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One of the other reasons beginning modelers become discouraged is the length of time required to finish even a simple model.  Most of us have built a number of plastic kits, either as a kid or an adult.  Unfortunately, that leads to an expectation of accomplishment in a short period of time.  To us, a quick model means completion in less than a year!

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Just a suggested addition to the list of kits for people with a little experience, The Model Shipways kit the skipjack "Willie Bennett".  Great kit that is not to hard to build and has really clear, easy to follow instructions.

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1 minute ago, grsjax said:

Just a suggested addition to the list of kits for people with a little experience, The Model Shipways kit the skipjack "Willie Bennett".  Great kit that is not to hard to build and has really clear, easy .o follow instructions.

Cheers. I'll add it.

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Go through the build logs 

Find a small single masted ship you like, that way you will have a lot of advise and pictures ready to help you through 

The learning curve is not to steep your last plank will be your best as you have got over the gluing your fingers together stage hopefully 

Rigging is frustrating but very rewarding 

Just enjoy and you will be well rewarded 

I sold my 4th model for $2800 dollars it cost me around $800 in kit, paints, tools, and display case plus a hundreds of hour of my spare time  but I still have a smile on my face 

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Hi all, first off,

I am still building, but have recently moved into a new flat. Two months ago, seems like longer. Sorting the move, moving in, decorating and furnishing,sorting bills and utilities. Before you know it four months has gone with no modelling. But that is the beauty  of this hobby after a break you soon get back into it. 10 months to retirement so am keeping my main model till then. In the mean time I am building the AL Marina II.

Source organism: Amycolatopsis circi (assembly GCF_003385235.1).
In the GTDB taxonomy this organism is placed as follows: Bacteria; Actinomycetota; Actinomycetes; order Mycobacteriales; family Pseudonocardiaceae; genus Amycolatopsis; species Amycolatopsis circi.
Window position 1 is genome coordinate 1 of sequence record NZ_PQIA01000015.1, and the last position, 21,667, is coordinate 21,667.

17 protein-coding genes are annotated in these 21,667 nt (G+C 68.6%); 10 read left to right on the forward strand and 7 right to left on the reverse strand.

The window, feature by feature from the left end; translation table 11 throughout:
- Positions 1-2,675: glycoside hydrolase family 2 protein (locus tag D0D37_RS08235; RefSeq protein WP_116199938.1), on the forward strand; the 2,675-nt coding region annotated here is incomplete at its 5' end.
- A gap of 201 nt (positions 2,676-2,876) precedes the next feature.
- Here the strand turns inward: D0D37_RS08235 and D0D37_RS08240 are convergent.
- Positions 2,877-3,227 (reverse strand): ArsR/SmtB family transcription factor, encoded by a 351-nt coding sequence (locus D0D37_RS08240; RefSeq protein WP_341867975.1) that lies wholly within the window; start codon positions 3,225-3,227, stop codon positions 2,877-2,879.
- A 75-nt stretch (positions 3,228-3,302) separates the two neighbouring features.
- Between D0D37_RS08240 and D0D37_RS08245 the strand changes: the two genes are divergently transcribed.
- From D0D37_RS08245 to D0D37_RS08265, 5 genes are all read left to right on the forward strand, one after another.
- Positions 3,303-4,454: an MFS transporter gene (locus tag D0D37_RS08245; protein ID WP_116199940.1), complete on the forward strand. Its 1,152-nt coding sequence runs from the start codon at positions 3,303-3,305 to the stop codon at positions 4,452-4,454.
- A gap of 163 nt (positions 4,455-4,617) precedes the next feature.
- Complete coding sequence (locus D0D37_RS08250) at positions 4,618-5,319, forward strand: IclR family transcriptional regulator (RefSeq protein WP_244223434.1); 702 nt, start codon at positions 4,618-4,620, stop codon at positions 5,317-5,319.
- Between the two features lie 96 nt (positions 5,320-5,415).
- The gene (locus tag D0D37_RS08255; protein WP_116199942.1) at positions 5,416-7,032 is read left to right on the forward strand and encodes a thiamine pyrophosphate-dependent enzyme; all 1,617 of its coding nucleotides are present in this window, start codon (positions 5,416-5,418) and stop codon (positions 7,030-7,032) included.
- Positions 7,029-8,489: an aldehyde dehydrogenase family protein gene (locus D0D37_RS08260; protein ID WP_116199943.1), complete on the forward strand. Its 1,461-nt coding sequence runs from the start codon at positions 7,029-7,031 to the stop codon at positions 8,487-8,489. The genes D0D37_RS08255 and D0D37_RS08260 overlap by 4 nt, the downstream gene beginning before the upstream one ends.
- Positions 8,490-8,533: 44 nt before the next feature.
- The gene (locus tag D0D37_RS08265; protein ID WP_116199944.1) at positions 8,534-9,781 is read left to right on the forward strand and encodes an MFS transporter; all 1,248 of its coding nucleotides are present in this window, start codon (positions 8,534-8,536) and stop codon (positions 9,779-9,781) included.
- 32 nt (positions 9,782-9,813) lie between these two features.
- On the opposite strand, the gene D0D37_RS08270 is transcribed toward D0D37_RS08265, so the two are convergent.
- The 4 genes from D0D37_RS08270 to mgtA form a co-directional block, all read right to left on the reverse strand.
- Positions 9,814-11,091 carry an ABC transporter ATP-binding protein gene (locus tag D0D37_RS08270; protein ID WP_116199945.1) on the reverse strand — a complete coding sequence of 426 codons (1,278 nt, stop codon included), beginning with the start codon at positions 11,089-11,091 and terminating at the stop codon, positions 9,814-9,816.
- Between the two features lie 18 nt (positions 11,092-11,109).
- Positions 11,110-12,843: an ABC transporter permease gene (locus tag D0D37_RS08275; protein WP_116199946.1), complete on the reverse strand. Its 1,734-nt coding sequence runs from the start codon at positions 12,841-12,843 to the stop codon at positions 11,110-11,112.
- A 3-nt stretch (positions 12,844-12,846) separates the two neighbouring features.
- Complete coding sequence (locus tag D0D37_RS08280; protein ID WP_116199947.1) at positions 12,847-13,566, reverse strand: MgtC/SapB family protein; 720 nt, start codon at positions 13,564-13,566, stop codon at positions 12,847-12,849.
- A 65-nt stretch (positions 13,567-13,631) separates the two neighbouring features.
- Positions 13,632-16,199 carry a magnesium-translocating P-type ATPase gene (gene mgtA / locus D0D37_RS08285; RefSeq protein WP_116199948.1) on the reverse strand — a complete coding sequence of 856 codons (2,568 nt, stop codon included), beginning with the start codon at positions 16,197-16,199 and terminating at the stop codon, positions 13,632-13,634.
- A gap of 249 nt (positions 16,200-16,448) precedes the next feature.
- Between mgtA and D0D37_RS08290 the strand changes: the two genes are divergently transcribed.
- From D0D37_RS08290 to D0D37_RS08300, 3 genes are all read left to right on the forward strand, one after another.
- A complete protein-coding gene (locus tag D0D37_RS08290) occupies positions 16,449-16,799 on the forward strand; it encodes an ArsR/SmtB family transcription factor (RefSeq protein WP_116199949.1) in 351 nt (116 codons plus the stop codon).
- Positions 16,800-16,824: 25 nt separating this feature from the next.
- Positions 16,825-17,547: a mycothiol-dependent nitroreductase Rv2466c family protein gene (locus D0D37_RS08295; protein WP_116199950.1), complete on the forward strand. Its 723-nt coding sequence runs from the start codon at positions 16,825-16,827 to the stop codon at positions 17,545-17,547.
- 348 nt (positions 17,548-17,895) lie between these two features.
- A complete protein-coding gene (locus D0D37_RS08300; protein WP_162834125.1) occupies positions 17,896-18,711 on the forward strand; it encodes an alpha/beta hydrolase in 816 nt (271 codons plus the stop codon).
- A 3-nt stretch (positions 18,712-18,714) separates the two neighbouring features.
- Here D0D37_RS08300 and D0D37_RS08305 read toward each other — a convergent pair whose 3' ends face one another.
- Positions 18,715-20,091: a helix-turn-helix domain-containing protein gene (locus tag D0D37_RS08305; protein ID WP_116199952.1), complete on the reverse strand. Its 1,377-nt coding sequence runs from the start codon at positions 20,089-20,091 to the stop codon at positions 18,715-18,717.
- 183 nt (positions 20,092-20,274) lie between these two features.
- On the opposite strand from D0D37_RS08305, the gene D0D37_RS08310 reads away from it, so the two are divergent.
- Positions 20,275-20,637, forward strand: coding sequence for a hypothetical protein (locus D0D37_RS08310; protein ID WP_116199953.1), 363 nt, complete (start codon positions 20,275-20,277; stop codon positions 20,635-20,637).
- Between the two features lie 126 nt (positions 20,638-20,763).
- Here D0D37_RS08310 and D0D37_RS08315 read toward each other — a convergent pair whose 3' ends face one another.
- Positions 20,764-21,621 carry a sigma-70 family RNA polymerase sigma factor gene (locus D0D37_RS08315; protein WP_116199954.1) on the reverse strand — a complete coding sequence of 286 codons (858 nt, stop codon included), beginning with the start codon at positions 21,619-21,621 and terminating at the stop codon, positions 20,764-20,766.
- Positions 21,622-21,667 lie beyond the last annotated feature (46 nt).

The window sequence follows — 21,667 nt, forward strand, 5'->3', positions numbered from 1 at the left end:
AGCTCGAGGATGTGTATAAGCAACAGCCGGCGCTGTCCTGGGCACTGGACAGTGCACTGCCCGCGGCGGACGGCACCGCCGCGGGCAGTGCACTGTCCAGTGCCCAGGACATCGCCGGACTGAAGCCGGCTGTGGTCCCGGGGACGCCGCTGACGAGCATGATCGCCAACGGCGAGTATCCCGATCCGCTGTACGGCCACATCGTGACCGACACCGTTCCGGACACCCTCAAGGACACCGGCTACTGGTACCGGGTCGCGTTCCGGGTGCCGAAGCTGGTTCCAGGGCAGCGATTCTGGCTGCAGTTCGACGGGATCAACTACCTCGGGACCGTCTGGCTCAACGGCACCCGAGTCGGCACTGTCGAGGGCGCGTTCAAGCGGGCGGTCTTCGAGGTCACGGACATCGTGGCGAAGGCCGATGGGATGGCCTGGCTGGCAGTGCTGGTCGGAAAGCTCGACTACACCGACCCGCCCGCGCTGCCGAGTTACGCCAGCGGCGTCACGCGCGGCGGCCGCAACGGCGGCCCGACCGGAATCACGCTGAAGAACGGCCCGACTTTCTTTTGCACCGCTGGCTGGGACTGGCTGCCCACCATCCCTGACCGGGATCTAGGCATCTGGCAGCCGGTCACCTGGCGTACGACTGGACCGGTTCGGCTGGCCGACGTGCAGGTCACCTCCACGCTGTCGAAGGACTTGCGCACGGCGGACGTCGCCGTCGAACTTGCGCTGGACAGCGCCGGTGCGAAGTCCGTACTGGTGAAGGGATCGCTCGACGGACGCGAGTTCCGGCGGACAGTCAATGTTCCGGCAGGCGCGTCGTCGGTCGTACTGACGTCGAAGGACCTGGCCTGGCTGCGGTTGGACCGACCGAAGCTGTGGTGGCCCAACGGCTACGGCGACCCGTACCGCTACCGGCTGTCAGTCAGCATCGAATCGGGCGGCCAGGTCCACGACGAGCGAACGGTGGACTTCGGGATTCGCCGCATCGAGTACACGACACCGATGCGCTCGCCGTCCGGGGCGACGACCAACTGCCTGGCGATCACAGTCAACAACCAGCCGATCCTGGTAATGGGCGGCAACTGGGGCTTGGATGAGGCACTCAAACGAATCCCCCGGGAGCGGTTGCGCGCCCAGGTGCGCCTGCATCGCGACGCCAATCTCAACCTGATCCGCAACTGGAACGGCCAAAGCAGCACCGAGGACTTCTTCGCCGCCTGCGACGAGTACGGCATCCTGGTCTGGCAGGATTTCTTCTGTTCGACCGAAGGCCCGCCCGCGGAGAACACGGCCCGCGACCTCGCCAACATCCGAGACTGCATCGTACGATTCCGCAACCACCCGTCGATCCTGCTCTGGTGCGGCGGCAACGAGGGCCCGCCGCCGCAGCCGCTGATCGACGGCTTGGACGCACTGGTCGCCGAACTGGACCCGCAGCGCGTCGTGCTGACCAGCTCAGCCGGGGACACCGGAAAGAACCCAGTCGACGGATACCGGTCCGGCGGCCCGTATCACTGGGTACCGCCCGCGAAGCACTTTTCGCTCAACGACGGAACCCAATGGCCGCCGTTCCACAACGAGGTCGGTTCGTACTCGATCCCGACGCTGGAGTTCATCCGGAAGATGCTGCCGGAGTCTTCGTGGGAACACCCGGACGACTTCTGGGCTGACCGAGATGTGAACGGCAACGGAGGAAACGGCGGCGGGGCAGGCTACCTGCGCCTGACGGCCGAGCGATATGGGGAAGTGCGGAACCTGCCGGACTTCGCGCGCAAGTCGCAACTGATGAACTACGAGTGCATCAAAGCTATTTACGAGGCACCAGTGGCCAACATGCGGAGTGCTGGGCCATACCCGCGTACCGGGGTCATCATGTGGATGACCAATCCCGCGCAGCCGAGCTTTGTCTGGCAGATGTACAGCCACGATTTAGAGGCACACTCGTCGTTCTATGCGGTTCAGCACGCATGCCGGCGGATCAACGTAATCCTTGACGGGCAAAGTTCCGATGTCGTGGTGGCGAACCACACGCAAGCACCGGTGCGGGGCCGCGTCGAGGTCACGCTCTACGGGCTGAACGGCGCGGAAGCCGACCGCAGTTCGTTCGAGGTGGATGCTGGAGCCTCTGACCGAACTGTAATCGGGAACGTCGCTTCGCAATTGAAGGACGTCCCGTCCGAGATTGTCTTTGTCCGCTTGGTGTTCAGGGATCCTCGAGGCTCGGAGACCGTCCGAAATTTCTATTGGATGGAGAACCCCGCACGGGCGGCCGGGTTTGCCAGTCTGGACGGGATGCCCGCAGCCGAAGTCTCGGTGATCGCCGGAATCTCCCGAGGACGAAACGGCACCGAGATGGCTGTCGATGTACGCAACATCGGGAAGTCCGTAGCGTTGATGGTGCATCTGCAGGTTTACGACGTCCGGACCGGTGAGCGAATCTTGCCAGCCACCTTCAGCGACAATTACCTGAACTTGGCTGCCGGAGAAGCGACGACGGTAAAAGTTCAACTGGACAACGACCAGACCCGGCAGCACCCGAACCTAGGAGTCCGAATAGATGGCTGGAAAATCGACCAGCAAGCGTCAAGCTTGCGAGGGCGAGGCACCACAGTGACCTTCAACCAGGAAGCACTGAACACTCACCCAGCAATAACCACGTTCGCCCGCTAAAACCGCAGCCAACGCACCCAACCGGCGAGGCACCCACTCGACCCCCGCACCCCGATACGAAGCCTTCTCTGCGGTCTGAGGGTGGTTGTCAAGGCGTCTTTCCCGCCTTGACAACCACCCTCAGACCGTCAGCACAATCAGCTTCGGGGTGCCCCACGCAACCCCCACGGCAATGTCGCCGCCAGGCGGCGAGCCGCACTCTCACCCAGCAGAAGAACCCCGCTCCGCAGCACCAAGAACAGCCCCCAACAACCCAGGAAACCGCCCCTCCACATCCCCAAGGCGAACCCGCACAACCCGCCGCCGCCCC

Anyway i digress: This is a good thread and some great advice, as always from members of this forum. Good call with Billings, they have some great models let down by instructions and also fittings in plastic, real downside to their kits.

 

My first wooden kit was the Cutty Sark. Cant remember the kit manufacturer. It was not a beginner kit but was a joy to build.

It's a good question of where do you start. My own view is that a beginner kit can actually be harder than a mid range or over kit to build. I find that a beginner kit has so many small and cumbersome parts that it becomes frustrating to build. Whereas a mid level kit is a good size and the parts especially the fittings are easier to handle.

 

A good place to start if you have never built a wooden model, and I realise this may sound silly is with the AL Heritage kits. I have the printing press and London telephone box. They are simple to build. but they also have a decent bit of woodwork required to build. IE cutting out, measuring up and adding a few fittings. They also don't require a lot of tools, just the basic modelling tools. If you can't get on with these kits and find you give up and find building in wood a challenge then you have not lost a lot of money. On the other hand when completed you will have some nice models and can then move onto wooden ship modelling with confidence.

 

Another big no-no is not to go out and spend a few hundred pounds on tools, paints and other equipment, especially powered tools only to give up after a few weeks and everything gets skipped out of frustration.